The U.S’s law enforcement mores originate from the English Law Enforcement. When the U.S. came into being with the endorsement of the Constitution, the twofold sovereignty of state and democracy required the designation of distinct officers to represent the authority of the federal courts. Thus, in 1789, the Congress created appointive positions of federal marshals which became more operative after the Civil War. Their main work was to preserve law and order. However, not all marshals were under the federal but some belonged to the city and towns. Marshals for the town and city were allotted by a mayor or city council and worked as local police. Modern law enforcement began in 1845 when New York City created a single police force by merging day and night watches parallel to the model of the London Metropolitan Police. This resulted in many U.S. cities following in the steps of New York City (“Meting Law Enforcement’s Responsibility”, 2001).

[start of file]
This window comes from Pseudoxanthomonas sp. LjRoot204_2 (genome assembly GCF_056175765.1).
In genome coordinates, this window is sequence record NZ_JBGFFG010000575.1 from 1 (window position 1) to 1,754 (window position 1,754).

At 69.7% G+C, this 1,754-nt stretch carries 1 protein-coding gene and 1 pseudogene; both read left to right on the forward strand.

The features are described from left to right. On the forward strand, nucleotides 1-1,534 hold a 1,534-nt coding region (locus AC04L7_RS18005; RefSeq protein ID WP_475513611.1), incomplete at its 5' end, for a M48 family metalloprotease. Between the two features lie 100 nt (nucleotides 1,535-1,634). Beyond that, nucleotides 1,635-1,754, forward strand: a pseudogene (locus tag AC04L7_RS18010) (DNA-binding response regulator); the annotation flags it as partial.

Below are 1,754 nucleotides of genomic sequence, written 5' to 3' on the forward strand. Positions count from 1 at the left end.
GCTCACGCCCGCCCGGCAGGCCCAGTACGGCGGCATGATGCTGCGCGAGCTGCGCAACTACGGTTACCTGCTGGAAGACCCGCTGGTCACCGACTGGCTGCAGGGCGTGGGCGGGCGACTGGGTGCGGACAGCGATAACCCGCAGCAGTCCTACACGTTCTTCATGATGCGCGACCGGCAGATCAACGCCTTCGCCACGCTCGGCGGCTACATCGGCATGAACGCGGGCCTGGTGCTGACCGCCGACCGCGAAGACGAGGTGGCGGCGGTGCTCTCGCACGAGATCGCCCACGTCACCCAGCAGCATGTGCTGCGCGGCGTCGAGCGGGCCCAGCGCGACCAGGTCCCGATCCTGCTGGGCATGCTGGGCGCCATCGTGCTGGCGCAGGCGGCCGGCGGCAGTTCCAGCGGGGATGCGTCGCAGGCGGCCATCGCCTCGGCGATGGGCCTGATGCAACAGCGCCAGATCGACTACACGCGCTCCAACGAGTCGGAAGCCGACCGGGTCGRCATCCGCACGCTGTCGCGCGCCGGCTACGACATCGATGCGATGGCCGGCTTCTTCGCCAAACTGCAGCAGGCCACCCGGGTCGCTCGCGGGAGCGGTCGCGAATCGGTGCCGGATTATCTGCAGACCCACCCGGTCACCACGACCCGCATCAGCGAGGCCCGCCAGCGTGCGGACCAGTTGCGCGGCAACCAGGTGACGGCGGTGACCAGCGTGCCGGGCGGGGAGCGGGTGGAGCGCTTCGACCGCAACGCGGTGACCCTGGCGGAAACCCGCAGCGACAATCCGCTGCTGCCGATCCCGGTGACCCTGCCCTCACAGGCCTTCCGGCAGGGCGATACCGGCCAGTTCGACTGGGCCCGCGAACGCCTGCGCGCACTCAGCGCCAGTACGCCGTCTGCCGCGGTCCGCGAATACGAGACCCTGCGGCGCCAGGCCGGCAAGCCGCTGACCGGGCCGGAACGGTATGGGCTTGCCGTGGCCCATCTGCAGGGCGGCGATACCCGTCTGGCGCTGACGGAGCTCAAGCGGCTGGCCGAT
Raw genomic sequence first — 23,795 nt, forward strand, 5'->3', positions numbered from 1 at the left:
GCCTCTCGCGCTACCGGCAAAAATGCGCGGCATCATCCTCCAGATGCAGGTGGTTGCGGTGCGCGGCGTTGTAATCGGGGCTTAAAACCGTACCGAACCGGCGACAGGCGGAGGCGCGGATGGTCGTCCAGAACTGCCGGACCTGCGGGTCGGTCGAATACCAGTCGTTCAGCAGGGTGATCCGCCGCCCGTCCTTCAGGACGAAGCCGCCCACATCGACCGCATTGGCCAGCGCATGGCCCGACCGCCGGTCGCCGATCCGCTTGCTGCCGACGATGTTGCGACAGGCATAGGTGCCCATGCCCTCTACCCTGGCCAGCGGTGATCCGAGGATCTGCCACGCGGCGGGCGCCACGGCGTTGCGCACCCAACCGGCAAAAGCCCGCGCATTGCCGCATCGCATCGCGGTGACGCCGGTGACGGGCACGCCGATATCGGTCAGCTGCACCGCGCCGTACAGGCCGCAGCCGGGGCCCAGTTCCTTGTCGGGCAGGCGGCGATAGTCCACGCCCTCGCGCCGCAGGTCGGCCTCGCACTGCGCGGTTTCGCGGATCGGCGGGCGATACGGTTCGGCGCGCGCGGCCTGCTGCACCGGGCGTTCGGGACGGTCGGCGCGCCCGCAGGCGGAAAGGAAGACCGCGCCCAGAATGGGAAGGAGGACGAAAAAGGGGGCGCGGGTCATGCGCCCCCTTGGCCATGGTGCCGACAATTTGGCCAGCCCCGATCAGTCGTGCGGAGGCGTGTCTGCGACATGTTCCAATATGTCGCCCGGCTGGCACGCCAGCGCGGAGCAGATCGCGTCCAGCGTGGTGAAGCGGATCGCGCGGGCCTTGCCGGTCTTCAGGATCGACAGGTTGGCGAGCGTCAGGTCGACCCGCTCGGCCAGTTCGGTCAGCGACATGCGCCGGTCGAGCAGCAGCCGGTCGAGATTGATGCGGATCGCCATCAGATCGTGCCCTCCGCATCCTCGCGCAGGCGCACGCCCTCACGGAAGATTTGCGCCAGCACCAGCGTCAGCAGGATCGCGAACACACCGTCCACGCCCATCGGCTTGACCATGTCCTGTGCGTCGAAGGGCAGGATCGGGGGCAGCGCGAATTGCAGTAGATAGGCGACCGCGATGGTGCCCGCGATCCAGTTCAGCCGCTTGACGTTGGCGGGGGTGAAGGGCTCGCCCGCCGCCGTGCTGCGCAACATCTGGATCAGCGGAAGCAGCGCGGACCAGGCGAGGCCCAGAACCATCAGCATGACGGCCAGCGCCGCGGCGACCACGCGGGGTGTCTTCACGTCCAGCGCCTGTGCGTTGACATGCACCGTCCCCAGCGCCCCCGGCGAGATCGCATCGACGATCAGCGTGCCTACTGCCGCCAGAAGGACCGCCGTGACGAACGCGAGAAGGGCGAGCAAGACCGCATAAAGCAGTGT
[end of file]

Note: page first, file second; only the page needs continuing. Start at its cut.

During the early years in the founding of the country, the U.S. was an emblem of diversity comprising of many nationalities such as Italians, Europeans, Germans, Eastern European Jews, and Irish, amongst others, there was persistent dissimilarities between the demographic shape of law enforcement branche...
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Major Cities Chiefs Association Critical Issues Study Group. (2001). Meeting Law Enforcement’s Responsibilities: Solving Issues of Today. Retrieved Jan 24, 2012, from http://www.neiassociates.org
National Center for Women & Policing. (n.d.). A Division of the Feminist Foundation. Retrieved Jan 26, 2012, from http://www.womenandpolicing.org/
Peace Officer Standards & Training (POST). (n.d.) Cultural Diversity Program. Retrieved Jan 26, 2012, from http://post.ca.gov/cultural-diversity.aspx
Shusta, R. M., Levine, D. R., Wong, H. Z., Olson, A. T., & Harris, P. R., (2010). Multicultural Law Enforcement: Strategies for Peacekeeping in a Diversity Society. Upper Saddle River, NJ: Prentice Hall.
The Merriam-Webster Dictionary. (2004). Diversity. Springfield, MA: Merriam-Webster, Inc.
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